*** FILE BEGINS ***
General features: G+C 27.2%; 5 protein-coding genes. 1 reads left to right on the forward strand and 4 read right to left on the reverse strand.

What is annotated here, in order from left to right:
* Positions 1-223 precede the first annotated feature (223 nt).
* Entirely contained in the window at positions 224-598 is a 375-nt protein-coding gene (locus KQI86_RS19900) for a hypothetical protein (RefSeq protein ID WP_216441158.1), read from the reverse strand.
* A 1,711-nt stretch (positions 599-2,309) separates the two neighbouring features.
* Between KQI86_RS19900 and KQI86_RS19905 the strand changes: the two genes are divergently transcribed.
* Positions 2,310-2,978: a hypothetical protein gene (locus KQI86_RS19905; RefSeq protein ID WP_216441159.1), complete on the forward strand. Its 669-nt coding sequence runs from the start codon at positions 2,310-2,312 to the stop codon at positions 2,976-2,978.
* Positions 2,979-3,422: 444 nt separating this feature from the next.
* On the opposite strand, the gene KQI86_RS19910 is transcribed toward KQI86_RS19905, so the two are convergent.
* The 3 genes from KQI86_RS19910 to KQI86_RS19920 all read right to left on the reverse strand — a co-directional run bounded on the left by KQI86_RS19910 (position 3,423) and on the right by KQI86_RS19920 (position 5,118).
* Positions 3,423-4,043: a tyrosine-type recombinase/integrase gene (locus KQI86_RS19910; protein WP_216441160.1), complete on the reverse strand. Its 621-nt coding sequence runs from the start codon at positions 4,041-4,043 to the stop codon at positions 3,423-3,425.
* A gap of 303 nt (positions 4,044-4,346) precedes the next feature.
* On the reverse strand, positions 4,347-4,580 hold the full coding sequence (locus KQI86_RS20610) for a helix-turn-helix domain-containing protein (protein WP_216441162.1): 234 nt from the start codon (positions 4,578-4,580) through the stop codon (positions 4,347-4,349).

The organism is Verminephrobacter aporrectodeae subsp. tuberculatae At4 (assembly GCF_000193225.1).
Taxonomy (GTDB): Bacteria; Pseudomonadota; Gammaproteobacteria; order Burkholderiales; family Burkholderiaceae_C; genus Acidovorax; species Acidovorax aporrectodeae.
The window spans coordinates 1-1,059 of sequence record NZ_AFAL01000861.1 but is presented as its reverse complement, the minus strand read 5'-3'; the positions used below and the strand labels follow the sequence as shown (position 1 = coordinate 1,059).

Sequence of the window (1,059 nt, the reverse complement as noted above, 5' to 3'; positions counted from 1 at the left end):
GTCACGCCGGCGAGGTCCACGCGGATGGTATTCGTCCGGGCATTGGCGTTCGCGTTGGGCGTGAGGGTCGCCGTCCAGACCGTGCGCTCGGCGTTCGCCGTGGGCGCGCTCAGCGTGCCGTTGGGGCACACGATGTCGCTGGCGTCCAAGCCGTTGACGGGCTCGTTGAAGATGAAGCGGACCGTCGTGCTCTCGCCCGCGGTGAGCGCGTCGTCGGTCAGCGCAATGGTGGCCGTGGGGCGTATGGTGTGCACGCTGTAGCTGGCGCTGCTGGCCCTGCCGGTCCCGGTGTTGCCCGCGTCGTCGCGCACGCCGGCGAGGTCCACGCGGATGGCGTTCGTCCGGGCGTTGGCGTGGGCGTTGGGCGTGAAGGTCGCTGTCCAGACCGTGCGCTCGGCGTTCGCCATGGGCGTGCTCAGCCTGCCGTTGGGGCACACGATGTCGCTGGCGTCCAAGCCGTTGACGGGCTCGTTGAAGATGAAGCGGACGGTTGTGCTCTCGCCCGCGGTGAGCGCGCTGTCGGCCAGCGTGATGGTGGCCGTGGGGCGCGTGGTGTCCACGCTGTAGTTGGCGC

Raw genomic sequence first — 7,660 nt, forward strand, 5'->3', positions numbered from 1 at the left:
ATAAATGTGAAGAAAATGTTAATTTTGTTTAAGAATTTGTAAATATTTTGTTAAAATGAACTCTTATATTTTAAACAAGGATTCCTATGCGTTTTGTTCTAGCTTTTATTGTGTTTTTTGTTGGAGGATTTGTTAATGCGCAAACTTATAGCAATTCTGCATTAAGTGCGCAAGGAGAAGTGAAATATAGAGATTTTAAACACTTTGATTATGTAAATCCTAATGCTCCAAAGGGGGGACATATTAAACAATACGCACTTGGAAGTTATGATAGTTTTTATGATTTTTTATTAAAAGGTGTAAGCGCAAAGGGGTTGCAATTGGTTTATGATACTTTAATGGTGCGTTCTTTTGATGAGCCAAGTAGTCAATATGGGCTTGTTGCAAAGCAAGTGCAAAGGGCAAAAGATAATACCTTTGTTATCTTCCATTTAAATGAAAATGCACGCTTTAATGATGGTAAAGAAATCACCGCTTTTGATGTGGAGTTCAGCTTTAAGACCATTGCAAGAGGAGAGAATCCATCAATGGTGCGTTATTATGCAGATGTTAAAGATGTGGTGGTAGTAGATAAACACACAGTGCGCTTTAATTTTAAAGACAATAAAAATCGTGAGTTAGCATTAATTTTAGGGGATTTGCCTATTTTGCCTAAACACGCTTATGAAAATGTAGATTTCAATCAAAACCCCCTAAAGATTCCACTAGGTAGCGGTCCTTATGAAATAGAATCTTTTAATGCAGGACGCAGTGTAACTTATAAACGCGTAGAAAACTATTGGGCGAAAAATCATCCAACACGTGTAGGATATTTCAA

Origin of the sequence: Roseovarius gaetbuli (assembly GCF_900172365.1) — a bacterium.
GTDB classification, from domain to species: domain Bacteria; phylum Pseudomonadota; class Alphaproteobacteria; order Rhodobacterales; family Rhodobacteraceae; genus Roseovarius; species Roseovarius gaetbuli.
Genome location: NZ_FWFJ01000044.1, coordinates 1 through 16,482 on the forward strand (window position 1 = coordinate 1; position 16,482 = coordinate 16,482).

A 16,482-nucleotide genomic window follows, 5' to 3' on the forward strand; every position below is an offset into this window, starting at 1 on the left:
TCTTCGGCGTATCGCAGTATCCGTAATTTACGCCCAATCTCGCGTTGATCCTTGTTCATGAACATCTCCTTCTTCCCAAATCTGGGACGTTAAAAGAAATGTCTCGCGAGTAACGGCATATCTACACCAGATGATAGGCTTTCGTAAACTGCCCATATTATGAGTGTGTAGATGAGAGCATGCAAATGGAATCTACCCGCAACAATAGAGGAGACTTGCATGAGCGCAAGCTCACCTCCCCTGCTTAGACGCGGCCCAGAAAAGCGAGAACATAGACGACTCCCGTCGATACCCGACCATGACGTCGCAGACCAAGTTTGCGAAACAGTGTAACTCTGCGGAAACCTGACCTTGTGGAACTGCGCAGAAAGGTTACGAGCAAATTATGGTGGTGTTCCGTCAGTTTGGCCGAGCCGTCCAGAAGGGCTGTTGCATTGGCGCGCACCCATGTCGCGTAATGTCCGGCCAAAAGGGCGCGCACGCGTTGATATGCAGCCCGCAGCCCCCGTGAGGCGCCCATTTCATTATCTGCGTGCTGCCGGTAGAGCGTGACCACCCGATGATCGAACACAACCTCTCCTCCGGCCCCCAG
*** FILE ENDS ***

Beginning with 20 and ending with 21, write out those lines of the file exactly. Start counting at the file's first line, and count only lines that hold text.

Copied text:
ATAAATGTGAAGAAAATGTTAATTTTGTTTAAGAATTTGTAAATATTTTGTTAAAATGAACTCTTATATTTTAAACAAGGATTCCTATGCGTTTTGTTCTAGCTTTTATTGTGTTTTTTGTTGGAGGATTTGTTAATGCGCAAACTTATAGCAATTCTGCATTAAGTGCGCAAGGAGAAGTGAAATATAGAGATTTTAAACACTTTGATTATGTAAATCCTAATGCTCCAAAGGGGGGACATATTAAACAATACGCACTTGGAAGTTATGATAGTTTTTATGATTTTTTATTAAAAGGTGTAAGCGCAAAGGGGTTGCAATTGGTTTATGATACTTTAATGGTGCGTTCTTTTGATGAGCCAAGTAGTCAATATGGGCTTGTTGCAAAGCAAGTGCAAAGGGCAAAAGATAATACCTTTGTTATCTTCCATTTAAATGAAAATGCACGCTTTAATGATGGTAAAGAAATCACCGCTTTTGATGTGGAGTTCAGCTTTAAGACCATTGCAAGAGGAGAGAATCCATCAATGGTGCGTTATTATGCAGATGTTAAAGATGTGGTGGTAGTAGATAAACACACAGTGCGCTTTAATTTTAAAGACAATAAAAATCGTGAGTTAGCATTAATTTTAGGGGATTTGCCTATTTTGCCTAAACACGCTTATGAAAATGTAGATTTCAATCAAAACCCCCTAAAGATTCCACTAGGTAGCGGTCCTTATGAAATAGAATCTTTTAATGCAGGACGCAGTGTAACTTATAAACGCGTAGAAAACTATTGGGCGAAAAATCATCCAACACGTGTAGGATATTTCAA

Origin of the sequence: Roseovarius gaetbuli (assembly GCF_900172365.1) — a bacterium.